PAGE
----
NHL Reportedly Will Implement Changes to Draft Lottery Starting in 2021

Mike Chiari@mikechiariFeatured ColumnistMarch 23, 2021

League and team officials attend the NHL hockey draft in Dallas, Friday, June 22, 2018. (AP Photo/Michael Ainsworth)
Michael Ainsworth/Associated Press

The NHL reportedly approved some significant changes to its draft lottery Tuesday, one of which will be implemented for the 2021 NHL draft.

According to Pierre LeBrun of The Athletic, the number of lottery-eligible picks is being reduced from three to two, starting with the 2021 lottery. That means the team with the worst record cannot pick lower than third.

Two changes that will reportedly be made for the 2022 draft lottery and beyond are restricting lottery-winning teams to a 10-spot jump and limiting teams to no more than two lottery wins over a five-year span.

The lottery changes come on the heels of a somewhat controversial 2020 NHL draft lottery, which resulted in the New York Rangers picking first overall despite reaching the playoffs.

There were technically 24 playoff teams last season since the COVID-19 pandemic forced the league to change its playoff format. When the first 2020 draft lottery resulted in "Team E" winning, it required a second lottery involving the eight teams eliminated in the qualifying round of the playoffs.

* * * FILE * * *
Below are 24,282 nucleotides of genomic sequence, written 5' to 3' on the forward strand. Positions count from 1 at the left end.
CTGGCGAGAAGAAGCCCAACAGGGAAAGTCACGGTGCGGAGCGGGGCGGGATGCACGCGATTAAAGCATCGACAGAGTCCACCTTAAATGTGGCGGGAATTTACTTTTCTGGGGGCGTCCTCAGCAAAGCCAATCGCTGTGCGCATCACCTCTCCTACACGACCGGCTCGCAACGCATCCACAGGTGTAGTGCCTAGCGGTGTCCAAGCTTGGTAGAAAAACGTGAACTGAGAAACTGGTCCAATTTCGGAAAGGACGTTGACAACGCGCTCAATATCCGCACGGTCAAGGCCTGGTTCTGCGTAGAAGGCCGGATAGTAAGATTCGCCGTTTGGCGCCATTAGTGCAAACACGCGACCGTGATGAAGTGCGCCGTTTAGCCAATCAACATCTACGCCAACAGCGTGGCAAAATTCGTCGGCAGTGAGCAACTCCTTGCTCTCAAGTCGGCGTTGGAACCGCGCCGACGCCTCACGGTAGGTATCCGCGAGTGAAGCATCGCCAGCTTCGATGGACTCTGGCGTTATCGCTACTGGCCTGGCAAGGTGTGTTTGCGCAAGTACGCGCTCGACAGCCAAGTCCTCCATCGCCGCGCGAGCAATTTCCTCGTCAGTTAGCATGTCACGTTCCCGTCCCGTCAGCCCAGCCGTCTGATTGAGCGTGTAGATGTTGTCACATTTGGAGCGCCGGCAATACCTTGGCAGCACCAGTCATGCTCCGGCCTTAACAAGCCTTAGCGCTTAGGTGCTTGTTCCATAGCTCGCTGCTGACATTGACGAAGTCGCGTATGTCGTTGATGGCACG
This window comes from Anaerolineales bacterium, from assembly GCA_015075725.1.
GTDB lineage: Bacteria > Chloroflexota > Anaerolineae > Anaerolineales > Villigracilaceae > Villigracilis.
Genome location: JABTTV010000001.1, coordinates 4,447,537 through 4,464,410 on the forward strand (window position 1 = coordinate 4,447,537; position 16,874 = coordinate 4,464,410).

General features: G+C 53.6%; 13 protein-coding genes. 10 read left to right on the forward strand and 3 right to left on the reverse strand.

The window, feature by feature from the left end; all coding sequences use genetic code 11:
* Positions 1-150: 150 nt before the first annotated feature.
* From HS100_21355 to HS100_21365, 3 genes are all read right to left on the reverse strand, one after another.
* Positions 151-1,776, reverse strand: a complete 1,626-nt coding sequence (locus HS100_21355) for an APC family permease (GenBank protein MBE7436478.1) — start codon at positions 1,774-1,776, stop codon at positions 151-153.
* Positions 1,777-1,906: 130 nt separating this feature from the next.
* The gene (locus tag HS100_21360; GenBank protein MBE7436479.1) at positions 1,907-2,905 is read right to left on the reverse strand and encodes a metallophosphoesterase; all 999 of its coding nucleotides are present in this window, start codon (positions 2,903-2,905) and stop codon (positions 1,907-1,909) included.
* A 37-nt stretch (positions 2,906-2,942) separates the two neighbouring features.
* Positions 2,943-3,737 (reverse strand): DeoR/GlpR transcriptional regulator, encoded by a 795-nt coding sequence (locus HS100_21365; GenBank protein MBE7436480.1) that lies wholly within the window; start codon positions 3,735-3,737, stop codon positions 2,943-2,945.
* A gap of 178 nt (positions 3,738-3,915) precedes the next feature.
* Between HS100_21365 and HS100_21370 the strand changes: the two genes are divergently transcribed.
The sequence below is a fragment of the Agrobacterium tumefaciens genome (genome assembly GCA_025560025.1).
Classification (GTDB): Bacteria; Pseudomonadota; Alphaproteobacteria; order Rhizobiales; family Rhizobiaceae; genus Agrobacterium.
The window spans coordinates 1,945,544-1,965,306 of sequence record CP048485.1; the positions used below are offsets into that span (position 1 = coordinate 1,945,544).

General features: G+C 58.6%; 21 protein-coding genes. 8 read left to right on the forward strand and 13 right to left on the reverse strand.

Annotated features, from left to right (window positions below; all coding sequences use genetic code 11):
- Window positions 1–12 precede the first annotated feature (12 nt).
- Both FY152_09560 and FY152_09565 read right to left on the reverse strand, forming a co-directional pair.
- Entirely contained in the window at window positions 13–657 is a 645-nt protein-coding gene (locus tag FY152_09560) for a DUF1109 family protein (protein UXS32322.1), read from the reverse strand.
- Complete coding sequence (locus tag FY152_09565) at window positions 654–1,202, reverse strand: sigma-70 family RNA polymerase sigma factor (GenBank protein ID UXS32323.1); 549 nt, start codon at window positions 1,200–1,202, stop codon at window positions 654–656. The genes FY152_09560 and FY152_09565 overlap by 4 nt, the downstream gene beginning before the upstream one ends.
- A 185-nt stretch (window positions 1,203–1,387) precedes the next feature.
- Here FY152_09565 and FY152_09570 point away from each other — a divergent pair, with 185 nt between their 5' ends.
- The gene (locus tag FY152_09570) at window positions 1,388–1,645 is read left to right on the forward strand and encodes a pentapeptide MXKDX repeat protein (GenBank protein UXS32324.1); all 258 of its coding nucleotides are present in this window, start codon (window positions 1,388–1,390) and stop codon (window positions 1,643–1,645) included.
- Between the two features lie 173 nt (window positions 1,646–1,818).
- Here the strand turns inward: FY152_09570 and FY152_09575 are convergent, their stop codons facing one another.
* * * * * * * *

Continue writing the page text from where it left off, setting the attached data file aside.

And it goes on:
The Rangers won the second lottery, thus earning the right to pick first overall and select forward Alexis Lafreniere.

Also, the Detroit Red Wings and Ottawa Senators ended up being big losers in the lottery, as they picked fourth and fifth, respectively, in the draft despite having the two worst records.

Had last year's lottery taken place under the new rules, the Red Wings would have picked no lower than third and the Senators would have picked no lower than fourth.

The team benefiting most from the rule change as of now is the Buffalo Sabres, who have an NHL-low 16 points and are in the midst of a 14-game losing streak.

Buffalo (6-20-4) is eight points behind the next-worst team (Anaheim), giving it a major cushion on the best odds to land the No. 1 overall pick.

If the Sabres do maintain the NHL's worst record over the course of the 56-game regular season, the new rule will ensure that they can pick no later than third in the first round.

Unlike many years, there is no clear, slam-dunk pick at No. 1 overall. Some of the top names to monitor include forwards Matthew Beniers, Fabian Lysell and William Eklund as well as defensemen Owen Power, Simon Edvinsson, Brandt Clarke and Luke Hughes.